Inspired to Change

How to Support Someone with Anxiety or Depression



How to Support Someone with Anxiety or Depression

1 in 4 of us will suffer with stress and anxiety in any given year, a scary fact when you look around your friends and family and wonder which one of them is the 1 in 4 if it’s not you!

Here at Inspired to Change we often get asked by people how they can best support their partners, children, family, or friends. 

Depression and anxiety can be exhausting, confusing and a scary place to be, but watching someone else go through that can often leave us feeling helpless, especially if you’ve never experience a mental illness yourself. 

We all went on that first aid course that showed us what to do if someone broke a leg, or had a heart attack, but no one has showed us how best to help someone when their pain is on the inside.

Just like that first aid course, most of us aren’t trained paramedics – there is only so much we can do to help and support someone who is suffering, but what we can do often makes all the difference to the long term health of the person we’re helping. 

The key is in knowing what is helpful rather than harmful and when to call in the experts. 

So first off, let’s do our equivalent of our mental health ABC – let’s check the signs and signals and make sure help is needed. A large majority of those 1 in 4 will be trying really hard to cope and not let others see they are struggling (most of us wait up to 10 years to seek the help we need with our mental health!). So here are the little signs to look out for:

1. Loss of interest in doing things they normally enjoy – this could be anything from not turning up for their sports club, not taking part in their usual hobbies, maybe they’ve stopped being creative or going for walks.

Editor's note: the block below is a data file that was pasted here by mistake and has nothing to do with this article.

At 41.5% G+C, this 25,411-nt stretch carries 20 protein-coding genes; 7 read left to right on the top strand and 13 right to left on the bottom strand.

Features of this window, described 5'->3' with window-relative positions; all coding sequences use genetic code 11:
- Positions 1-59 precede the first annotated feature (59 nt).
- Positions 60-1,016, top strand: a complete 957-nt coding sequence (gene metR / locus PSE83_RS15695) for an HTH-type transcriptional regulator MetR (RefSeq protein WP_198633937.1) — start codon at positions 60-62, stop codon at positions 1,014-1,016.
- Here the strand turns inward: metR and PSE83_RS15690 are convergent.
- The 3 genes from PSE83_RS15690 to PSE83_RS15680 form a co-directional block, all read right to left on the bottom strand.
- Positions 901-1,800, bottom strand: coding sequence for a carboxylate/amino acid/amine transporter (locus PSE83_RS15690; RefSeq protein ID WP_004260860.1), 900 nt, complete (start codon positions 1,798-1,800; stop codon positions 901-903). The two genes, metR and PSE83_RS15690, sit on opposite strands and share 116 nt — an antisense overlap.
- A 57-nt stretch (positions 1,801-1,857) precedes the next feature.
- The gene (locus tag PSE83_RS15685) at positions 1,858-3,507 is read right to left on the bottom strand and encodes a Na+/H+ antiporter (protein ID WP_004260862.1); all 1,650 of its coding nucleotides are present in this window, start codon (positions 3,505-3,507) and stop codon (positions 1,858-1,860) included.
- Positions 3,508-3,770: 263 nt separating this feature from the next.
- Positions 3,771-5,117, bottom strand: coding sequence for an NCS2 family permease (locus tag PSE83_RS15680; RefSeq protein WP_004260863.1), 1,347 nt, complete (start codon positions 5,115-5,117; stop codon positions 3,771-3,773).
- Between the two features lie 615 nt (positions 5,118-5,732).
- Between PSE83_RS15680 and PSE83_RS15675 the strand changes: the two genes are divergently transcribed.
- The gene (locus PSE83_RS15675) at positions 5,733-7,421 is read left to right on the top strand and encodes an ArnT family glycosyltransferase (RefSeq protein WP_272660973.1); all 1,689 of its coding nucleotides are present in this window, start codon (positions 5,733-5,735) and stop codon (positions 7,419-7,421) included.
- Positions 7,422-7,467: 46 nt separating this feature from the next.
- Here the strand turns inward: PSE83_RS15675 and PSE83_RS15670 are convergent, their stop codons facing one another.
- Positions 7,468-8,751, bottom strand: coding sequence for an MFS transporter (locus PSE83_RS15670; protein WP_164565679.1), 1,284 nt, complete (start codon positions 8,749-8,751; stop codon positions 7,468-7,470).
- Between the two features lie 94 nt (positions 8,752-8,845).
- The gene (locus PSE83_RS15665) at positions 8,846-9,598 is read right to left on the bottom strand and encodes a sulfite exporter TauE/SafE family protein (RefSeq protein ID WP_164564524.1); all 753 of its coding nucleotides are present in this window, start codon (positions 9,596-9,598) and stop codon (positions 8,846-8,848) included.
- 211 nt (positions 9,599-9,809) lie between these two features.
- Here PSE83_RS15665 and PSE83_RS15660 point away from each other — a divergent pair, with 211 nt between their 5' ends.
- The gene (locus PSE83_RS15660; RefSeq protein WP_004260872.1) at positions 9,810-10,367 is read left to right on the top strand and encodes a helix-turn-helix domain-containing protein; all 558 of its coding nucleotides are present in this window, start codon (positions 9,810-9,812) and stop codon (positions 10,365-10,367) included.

2. They stop going out – Becoming socially isolated is one of the first signs we see – people stop seeing friends and family and they cancel social events and future plans

3. Being “Down in the Dumps’ – people often talk about feeling stuck, lost or hopeless rather than saying “I think I’ve got Depression/Anxiety/Mental Illness” 

4. Over working – High performing or not take time out to rest can often be a missed sign. Watch out for people working longer or unsociable hours, always ‘on the go’ in a hurry or always “too busy”. Just because they are “high functioning” doesn’t mean they aren’t struggling

5. Changes in behaviour – Slower speech and movements or becoming more fidgety and restless are classic signs someone might be struggling

6. Low energy – depression and anxiety are exhausting both mentally and physically so watch out for complaining of feeling tired or lacking energy

7. Changes in eating habits – overeating or loss of appetite and the dramatic weight changes that can go with that are often early signs of problems.

8. Changes in sleeping habits – Sleeping a lot more than usual or struggling to sleep at all can both be indicators of mental health issues.